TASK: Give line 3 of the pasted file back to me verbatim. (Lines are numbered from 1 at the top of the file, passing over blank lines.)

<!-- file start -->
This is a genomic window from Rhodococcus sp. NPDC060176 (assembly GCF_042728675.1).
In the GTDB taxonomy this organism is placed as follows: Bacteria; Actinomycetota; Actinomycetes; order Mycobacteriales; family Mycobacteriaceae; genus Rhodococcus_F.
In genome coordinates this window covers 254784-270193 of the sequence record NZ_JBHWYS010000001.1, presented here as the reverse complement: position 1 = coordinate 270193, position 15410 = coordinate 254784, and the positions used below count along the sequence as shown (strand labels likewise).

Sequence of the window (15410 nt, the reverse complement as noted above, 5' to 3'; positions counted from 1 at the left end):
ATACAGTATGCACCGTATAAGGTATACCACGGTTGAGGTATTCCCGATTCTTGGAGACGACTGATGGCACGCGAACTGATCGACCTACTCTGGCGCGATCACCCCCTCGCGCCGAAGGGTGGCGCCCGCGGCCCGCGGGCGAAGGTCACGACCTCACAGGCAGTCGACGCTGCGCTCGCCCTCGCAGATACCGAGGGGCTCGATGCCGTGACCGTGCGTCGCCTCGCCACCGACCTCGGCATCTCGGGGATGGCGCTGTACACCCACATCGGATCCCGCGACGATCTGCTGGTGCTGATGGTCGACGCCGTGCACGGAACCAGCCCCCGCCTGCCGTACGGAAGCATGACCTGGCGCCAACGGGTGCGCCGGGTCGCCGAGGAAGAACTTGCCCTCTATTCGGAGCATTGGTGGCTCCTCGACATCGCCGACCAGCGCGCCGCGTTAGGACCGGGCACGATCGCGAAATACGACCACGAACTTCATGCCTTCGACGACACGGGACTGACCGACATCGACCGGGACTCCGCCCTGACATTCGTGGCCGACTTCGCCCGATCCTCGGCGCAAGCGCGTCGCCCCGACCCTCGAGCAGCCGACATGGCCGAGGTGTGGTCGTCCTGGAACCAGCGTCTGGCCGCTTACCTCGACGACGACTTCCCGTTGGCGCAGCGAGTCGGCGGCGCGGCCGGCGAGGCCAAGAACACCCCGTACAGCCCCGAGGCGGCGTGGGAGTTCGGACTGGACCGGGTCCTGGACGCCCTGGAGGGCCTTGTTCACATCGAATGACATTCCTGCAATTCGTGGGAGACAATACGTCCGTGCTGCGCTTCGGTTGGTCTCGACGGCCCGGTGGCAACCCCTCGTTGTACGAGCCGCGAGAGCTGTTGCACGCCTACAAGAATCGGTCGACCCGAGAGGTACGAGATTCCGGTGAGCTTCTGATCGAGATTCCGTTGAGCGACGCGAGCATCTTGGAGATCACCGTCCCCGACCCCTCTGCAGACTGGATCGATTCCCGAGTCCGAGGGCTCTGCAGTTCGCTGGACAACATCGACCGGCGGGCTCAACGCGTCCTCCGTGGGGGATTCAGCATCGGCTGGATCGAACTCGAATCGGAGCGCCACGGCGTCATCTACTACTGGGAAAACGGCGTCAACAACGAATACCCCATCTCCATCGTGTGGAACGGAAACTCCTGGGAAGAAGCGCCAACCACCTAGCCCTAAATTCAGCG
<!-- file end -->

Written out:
In genome coordinates this window covers 254784-270193 of the sequence record NZ_JBHWYS010000001.1, presented here as the reverse complement: position 1 = coordinate 270193, position 15410 = coordinate 254784, and the positions used below count along the sequence as shown (strand labels likewise).